Interview | Bengaluru water crisis may lead techies to migrate back to Kerala: Minister P Rajeeve | Latest News India - Hindustan Times
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Interview | Bengaluru water crisis may lead techies to migrate back to Kerala: Minister P Rajeeve

Mar 28, 2024 05:11 PM IST

P Rajeeve said Kerala is blessed with an abundant supply of water and other natural resources. It has over 40 rivers and plenty of Monsoon.

Traditionally, the two states of Karnataka and Tamil Nadu have fought for their share of water from the Kaveri river. The two states have been at loggerheads for decades, with the crisis ending up often as riots on the streets. But now a new sliver of water politics is emerging, with the state of Kerala making a move to attract IT talent from Bengaluru which is reeling under severe water shortage.

Kerala industries minister P Rajeeve
Kerala industries minister P Rajeeve

Edited excerpts from an interview with Kerala industries minister P Rajeeve:

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For years Kerala has struggled to keep its IT talent within the state, with most preferring to move to Bengaluru, Hyderabad or Chennai. Now, with Bengaluru struggling with low water tables, Kerala is looking to turn the tables on it.

Kerala is blessed with an abundant supply of water and other natural resources. We have over 40 rivers in the state and plenty of monsoon. It’s not that we want to take advantage of the situation. But seeing the IT sector employees in Bengaluru struggling, we would like to help them. That’s why we wrote to many of the IT firms there, emphasising the facilities that we have, along with good quality water.

That’s looks like the new politics of water. Do you think that would be enough to entice employees from other states to relocate?

Basic facilities like water and good air are essential components. I know that many of the Malayali IT employees in cities like Bengaluru have shown a great interest in moving back.

But it’s not that we have only natural resources. We have been slowly building the startup ecosystem in the state. There are hundreds of youngsters in Kerala who are building tech startups and giving jobs to many. The state government is backing them and trying to give them enough incentives.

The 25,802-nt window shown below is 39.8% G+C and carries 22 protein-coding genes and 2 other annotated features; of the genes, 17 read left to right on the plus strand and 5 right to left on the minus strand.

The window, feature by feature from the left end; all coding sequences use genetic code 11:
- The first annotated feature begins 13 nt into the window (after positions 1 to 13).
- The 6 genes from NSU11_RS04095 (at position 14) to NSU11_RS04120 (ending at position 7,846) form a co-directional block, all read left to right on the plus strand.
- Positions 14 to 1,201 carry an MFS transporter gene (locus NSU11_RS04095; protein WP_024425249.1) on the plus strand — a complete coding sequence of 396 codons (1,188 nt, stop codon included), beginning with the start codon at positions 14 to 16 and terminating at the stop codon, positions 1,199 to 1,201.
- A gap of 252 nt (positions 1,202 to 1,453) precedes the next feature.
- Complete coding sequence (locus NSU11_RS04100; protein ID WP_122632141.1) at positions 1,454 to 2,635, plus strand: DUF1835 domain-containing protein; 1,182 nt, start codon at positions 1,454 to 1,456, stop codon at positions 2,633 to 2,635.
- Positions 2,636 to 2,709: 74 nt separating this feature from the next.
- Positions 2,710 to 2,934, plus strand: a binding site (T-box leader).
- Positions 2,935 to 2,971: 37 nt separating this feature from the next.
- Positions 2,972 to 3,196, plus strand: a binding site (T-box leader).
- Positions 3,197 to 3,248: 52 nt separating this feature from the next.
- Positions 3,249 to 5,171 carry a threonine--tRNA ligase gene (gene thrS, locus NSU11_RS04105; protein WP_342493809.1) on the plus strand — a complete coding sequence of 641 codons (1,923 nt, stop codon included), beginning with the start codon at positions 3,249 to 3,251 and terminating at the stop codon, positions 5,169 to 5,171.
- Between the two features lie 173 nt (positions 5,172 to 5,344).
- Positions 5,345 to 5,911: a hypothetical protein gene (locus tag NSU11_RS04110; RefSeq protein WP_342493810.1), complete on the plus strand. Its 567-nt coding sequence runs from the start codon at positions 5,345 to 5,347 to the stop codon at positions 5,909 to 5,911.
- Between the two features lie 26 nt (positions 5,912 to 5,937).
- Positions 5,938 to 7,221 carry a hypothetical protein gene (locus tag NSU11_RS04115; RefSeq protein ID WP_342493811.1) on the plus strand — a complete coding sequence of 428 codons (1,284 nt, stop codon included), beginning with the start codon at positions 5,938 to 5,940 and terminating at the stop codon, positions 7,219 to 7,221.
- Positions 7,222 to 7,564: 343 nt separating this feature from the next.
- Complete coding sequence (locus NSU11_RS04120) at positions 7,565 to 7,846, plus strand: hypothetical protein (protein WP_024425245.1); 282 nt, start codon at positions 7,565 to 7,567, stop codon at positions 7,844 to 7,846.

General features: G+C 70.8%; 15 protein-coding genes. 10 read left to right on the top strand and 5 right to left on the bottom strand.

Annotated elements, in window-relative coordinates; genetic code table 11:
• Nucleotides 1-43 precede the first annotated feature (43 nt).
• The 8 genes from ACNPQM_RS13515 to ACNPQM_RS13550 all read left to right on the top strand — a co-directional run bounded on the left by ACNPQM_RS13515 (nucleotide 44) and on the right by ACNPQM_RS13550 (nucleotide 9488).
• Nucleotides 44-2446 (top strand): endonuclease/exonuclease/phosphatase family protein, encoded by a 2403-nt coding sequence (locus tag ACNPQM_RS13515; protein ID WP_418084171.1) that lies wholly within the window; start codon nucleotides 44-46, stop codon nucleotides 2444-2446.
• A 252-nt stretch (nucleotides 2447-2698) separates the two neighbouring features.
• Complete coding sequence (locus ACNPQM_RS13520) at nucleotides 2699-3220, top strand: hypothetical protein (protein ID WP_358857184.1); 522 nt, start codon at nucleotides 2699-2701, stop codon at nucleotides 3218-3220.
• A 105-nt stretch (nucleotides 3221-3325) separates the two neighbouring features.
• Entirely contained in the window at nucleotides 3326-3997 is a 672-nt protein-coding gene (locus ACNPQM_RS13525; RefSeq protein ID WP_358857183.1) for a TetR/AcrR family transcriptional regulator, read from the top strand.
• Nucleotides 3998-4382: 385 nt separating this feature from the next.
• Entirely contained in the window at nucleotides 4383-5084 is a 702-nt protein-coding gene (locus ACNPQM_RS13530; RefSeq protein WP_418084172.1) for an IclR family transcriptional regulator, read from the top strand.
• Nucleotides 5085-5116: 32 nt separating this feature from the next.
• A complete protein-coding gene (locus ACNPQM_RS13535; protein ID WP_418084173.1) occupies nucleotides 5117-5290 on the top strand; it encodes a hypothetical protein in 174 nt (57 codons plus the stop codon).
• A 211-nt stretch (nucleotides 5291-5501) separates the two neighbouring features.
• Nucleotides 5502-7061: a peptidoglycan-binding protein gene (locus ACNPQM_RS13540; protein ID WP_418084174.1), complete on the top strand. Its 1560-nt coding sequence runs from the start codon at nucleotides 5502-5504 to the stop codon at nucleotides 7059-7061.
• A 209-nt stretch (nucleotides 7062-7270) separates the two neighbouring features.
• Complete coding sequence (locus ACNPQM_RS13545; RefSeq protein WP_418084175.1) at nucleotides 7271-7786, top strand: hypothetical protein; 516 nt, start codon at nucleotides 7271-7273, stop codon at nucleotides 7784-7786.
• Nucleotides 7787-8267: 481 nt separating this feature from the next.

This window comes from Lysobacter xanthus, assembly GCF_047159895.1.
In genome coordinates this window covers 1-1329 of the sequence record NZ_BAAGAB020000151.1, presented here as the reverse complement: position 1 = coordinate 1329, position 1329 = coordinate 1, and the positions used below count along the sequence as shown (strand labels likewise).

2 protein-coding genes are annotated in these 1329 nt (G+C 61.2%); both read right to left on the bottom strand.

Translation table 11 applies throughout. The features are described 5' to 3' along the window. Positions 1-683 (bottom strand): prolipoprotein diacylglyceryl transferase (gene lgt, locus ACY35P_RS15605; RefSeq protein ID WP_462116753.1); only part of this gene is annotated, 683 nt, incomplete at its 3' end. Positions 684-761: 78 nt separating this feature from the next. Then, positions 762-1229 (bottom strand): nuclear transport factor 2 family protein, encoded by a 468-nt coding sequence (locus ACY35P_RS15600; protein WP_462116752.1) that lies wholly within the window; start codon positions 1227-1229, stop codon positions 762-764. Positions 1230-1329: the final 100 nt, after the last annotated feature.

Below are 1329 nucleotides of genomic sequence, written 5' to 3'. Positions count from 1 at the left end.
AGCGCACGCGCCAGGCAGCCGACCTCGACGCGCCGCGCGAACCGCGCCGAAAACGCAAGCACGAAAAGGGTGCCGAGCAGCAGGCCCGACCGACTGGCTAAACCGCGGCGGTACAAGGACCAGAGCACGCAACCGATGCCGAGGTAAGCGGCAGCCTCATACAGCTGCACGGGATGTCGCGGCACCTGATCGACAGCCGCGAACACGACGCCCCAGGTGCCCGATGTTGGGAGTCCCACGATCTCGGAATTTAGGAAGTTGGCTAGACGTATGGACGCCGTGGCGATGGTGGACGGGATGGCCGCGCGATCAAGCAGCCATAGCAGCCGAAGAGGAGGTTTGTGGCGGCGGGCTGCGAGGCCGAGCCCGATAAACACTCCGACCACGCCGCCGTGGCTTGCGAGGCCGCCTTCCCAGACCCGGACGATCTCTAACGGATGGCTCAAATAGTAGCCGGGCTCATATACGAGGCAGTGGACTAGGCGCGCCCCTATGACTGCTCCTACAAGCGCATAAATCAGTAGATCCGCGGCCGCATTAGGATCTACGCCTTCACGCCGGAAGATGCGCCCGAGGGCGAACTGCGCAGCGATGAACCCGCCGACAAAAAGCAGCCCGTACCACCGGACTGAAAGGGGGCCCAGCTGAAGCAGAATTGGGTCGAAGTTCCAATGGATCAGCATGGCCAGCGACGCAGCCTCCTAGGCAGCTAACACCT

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Yet, every year, thousands of youngsters are going out of the state for higher education and jobs.

Kerala is a highly educated state. It’s natural that youngsters will move out of the state to find jobs. The same is the case with many other states in India. But only Kerala gets targeted.

But we are aware of this problem and would like our youngsters to find jobs here itself. That’s the reason why we are promoting startups in a big way. Kerala has limited land and heavy industries are difficult. Kerala is home to 250,000 IT employees as of 2023. We want to have 1 million IT employees working in Kerala in another five years. The government plans to achieve this by building four IT corridors along National Highway 66.

The image of the state as an investment-unfriendly state continues.

That’s propaganda. Kerala is witnessing a sustained growth in Information Technology sector as reflected in the state’s rising IT exports that crossed 19,000 crore in 2022-23. The state is also looking to contribute 10% of the country’s total IT exports.

Soon, we will see a big reverse migration of IT employees to Kerala.

But youngsters don’t seem to be convinced of the state’s potential. Is the quality of the higher education in Kerala a reason for them to leave in large numbers?

Kerala is the first state to set up a Digital University in India. We are trying for partnerships abroad. But it’s still a work in progress and we have much more to do on that front. The youngsters are leaving, as many are interested in part time jobs while studying abroad.

We are trying to also improve our night life activities and avenues for entertainment in the state. The society is also changing and they realise that youngsters need to relax and enjoy themselves while also working hard.

Yet, it’s a fact that we are struggling to attract tech talent from outside the state. What’s the missing link?

During the pandemic, a lot of people from outside the state moved in and started to work from tourist destinations like Munnar, Varkala, Kumali, Kovalam and Wayanad (Uber founder Travis Kalanick famously coded on the beaches of Varkala in 2008). They were able to experience what Kerala could offer. Good water, pollution-free environment, natural beauty etc were factors that attracted them. Many of those IT workers went back and spread the word.

That’s why we were able to write back to some of those companies during this time of extreme distress in Bengaluru. The water situation is critical there with no signs of improvement yet.

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